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June
2001

Adobe’s New Photoshop Elements

I have often said that if I had only one piece of software that it would be Adobe Photoshop. Not that Photoshop does everything, but version 6 is about as close to perfect for an image editor as I could imagine. I recommend Photoshop to anyone working with digital images, my only reservation is that the $600 price tag is out of the range of almost everyone except the professional user. Now, Adobe has solved that problem with the new Photoshop Elements. Priced at a mere $99, the package is based on Photoshop 6 but is geared at the users who don’t need the high-end features.
Adobe has dabbled with low-cost versions of Photoshop before. Adobe PhotoDeluxe was included with many scanners and available as a stand-alone product, but its interface was often simplistic. Photoshop LE (limited edition) was also bundled with more expensive scanners, but it had high-end features stripped out without anything added for the new user.
Photoshop Elements strikes a nice balance between the best of the full program and holding the hand of inexperienced users. When you start Photoshop Elements, you are greeted with a screen of standard options like Acquire image from digital cameras or scanners, Tutorial, and New image (Fig. 1).

Fig. 1

The most notable feature of the program is the new Hints and Recipes palettes. The Hints palette (Fig. 2) changes depending on the tool selected in the Tools palette; and, while it does take up more screen space than needed, it is valuable information for the new user and can be turned off by the more experienced user. The Recipes palette (Fig. 3) lists common tasks that users will want to do and the steps involved. This is a great feature for learning how to use the program for to achieve specific goals.

Fig. 2

Fig. 3

The File Browser palette (Fig. 4) is another new feature that will help new users navigate their growing collection of digital photographs. The File Browser displays thumbnail pictures of images on disk and allows them to be opened into Photoshop Elements. Also new from Photoshop 6 is the Filters and Effects palettes (Fig. 5). Hardcore Photoshop users are infamous for tweaking with various filter effects to create new looks for otherwise conventional images. These two new palettes show iconic previews of the results of the filters and allow their application with a single mouse click. This makes it very easy to experiment and learn what the filters do.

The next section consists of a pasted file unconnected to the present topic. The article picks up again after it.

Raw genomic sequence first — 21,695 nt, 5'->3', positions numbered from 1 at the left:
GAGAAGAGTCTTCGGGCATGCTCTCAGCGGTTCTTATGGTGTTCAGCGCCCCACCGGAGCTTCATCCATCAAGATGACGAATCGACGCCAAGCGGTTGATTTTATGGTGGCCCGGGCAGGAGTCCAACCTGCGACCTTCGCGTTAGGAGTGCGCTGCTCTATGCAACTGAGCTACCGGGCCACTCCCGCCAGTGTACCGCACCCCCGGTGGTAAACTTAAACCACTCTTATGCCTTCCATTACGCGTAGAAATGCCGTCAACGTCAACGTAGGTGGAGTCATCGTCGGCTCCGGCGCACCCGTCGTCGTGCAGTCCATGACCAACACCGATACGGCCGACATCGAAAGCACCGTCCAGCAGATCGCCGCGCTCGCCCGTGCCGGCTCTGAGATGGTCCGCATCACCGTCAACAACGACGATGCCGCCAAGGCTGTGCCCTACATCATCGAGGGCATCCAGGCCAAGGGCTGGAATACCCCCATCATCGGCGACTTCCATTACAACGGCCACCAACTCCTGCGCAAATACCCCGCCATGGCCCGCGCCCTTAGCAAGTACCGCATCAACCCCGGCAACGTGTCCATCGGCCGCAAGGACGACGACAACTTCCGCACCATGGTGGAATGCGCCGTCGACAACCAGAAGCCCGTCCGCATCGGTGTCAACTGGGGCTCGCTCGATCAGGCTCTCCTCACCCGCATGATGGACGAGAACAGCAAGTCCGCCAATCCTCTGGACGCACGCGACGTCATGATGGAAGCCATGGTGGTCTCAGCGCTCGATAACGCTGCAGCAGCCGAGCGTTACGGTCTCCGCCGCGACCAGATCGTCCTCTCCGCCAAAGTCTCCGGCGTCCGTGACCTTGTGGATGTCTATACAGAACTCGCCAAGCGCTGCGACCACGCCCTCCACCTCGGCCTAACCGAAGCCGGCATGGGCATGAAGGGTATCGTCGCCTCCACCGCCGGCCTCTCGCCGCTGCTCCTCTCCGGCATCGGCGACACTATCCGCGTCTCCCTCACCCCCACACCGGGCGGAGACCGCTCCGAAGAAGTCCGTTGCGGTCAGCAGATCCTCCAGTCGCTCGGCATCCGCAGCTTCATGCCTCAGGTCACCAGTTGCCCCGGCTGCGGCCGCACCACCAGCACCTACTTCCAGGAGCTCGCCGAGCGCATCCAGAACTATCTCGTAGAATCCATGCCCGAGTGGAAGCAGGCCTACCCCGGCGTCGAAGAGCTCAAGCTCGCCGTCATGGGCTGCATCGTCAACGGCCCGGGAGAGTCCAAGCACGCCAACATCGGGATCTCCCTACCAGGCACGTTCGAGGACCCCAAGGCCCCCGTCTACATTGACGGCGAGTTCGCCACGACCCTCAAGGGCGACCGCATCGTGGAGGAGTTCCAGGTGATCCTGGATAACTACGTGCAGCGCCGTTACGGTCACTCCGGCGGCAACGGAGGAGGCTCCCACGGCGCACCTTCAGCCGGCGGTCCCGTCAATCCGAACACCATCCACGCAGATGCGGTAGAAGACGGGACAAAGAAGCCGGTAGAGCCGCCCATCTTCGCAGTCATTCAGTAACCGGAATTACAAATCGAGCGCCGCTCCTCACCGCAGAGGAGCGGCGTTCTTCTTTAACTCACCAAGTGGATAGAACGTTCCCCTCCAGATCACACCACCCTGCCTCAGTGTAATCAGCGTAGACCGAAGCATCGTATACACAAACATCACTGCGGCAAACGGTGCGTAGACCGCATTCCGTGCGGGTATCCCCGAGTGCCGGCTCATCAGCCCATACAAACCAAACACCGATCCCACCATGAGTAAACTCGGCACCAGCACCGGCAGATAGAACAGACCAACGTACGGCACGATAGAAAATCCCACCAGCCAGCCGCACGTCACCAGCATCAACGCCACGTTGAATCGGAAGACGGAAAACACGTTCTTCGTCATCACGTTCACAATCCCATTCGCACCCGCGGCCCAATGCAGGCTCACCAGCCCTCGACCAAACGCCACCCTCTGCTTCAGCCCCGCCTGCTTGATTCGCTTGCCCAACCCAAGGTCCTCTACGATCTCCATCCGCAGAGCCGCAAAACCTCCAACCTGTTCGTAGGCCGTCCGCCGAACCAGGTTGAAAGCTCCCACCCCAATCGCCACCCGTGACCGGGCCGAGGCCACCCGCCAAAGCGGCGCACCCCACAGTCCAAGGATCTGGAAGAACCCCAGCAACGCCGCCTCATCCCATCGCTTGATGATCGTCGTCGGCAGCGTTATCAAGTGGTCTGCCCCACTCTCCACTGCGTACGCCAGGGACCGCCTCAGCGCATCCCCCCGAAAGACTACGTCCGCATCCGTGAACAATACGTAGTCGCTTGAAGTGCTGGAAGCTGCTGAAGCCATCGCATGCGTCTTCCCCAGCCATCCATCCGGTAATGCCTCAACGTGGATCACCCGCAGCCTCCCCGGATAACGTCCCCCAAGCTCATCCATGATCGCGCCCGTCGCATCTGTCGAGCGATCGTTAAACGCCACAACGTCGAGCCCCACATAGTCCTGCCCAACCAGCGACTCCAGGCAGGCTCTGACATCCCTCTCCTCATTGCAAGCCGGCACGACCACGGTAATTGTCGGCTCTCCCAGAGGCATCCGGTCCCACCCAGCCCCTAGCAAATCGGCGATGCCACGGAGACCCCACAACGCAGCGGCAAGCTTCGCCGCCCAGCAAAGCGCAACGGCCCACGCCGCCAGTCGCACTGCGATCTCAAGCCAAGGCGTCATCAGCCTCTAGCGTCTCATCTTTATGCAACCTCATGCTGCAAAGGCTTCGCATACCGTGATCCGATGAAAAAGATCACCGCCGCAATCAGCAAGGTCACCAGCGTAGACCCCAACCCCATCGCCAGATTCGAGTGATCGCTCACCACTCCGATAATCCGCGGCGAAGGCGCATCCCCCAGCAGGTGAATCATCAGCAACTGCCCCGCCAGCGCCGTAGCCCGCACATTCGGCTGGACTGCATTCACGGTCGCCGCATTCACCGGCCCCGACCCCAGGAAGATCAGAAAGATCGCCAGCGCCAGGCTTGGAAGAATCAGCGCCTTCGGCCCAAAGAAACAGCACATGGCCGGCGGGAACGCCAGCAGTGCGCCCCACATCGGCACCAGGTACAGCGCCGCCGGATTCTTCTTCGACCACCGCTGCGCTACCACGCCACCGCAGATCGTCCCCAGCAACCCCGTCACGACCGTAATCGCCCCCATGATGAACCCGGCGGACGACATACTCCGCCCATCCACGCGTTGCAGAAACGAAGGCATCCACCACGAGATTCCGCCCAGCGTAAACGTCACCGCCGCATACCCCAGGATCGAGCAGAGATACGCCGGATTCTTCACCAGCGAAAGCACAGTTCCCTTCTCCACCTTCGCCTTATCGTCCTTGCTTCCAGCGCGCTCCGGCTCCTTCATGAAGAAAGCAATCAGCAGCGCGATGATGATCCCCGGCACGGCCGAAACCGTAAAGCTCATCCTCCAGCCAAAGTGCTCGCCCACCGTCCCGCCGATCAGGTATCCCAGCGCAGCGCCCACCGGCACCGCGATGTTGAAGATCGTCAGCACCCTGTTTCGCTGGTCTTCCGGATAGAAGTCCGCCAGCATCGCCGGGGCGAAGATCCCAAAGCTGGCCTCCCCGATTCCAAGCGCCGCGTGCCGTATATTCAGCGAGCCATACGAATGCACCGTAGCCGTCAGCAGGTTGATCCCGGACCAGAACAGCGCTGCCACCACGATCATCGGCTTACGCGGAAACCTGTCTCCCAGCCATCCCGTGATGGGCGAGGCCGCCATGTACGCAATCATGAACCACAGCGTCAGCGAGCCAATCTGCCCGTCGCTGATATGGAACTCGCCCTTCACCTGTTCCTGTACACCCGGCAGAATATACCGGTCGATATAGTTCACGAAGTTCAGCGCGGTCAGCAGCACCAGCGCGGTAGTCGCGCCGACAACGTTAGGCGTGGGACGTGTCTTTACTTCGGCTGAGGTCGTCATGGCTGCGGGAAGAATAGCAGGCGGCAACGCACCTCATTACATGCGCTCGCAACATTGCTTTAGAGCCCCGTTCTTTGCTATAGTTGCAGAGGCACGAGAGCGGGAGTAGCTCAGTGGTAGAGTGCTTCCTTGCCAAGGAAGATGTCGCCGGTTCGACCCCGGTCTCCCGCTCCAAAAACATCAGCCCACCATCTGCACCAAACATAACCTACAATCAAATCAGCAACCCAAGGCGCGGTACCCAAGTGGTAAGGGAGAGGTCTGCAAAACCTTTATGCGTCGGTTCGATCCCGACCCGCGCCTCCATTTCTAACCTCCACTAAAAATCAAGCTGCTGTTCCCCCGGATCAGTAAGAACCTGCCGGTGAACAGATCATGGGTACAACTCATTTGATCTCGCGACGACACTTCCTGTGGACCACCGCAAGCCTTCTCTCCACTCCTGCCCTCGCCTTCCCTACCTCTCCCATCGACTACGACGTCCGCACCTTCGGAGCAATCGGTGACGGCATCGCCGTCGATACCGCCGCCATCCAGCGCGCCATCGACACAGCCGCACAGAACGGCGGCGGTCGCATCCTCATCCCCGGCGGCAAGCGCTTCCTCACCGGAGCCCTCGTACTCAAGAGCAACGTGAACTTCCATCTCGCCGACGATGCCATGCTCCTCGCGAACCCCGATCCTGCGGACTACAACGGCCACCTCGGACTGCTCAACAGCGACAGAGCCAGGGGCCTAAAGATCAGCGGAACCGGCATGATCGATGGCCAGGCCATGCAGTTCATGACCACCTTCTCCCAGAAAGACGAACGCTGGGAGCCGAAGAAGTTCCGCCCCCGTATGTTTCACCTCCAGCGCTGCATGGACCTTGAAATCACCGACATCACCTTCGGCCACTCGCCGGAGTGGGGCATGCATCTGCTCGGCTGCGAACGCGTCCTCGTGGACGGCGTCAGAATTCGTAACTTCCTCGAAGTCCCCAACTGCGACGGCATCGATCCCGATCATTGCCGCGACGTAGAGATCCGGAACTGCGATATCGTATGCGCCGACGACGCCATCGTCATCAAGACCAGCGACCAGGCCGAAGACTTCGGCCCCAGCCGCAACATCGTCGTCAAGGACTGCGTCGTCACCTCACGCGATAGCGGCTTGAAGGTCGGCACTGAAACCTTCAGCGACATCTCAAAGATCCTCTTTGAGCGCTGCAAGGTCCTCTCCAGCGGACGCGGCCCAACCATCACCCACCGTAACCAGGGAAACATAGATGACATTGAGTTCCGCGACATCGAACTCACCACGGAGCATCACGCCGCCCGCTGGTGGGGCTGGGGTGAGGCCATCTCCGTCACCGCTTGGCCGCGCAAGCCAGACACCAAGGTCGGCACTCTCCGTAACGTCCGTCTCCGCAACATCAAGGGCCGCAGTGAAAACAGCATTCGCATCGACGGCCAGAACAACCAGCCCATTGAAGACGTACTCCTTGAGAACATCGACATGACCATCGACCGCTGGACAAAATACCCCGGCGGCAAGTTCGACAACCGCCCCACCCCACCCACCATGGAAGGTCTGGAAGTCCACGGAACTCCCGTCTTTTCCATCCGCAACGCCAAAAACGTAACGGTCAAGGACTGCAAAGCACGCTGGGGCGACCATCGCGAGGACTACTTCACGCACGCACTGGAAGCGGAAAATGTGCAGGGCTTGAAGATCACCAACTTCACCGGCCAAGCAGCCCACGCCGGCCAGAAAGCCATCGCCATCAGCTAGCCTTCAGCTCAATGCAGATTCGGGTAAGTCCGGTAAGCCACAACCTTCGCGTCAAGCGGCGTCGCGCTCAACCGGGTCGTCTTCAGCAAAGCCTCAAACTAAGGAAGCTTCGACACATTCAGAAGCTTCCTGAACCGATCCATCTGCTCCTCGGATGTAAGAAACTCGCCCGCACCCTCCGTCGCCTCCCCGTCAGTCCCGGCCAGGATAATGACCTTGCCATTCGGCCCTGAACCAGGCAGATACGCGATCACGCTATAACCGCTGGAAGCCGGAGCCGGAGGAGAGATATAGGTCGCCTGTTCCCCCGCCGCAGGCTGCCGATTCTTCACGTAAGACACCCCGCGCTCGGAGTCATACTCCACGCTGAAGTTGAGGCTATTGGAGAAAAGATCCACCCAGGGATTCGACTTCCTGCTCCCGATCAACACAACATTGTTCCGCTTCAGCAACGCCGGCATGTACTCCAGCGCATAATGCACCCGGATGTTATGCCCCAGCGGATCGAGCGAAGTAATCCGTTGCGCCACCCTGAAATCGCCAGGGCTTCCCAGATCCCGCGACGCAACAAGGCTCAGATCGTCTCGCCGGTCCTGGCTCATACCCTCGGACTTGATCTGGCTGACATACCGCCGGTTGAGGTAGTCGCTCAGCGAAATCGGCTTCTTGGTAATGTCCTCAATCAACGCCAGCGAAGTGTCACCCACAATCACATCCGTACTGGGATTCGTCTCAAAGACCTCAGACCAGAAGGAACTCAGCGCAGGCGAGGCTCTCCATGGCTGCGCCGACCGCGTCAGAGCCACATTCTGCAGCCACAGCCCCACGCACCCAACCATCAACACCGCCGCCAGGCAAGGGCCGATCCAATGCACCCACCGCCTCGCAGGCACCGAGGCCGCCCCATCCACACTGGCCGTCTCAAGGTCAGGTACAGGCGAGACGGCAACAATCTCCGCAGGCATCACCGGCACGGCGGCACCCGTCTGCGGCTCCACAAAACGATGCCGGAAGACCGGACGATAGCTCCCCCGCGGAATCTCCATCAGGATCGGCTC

Fig. 4

Fig. 5

Also different from the big daddy Photoshop is the new Enhance menu. The Enhance menu includes commands like Adjust Backlighting, Fill Flash and Color Cast. These simplify common tasks that would be done with the less-than-intuitive Curves or Levels in Photoshop.
Photoshop Elements includes almost everything from its more expensive sire. Editable text layers, layer effects, vector shapes and plenty more are still in the program. This may cause you to ask, “So, what do I lose when I pay $500 less?” Good question. The major elements that are removed are the ability to work in the CMYK and HSB color spaces and the Curves and Hue/Saturation Image Adjustments. For most users, this will not even be noticed. CMYK is the color space used for commercial offset printing, but most people either print to a desktop inkjet printer of send photos via email or the web. Curves is a great way to adjust the tonality of an image, but it is often confusing to inexperienced users. The ability to record and play back Actions has also been removed.
Photoshop Elements is a great package for amateur photographers, digital image enthusiasts, hobbyists and small businesses. Adobe has done us all a great service by repackaging the power of Photoshop into a software we can all understand and afford. A free 30-day full demo is available for download from Adobe’s web site (www.adobe.com). Adobe also offers a special upgrade price of $69 for users of competitive programs (including PhotoDeluxe and Photoshop LE) through their online store (www.adobe.com/offer/74300). For $69, this program is a steal!
Paul Vaughn is a freelance graphic artist and web designer. Mr. Vaughn has a love-love relationship with Adobe Photoshop, he can be contacted at paulv@mac.com.
 

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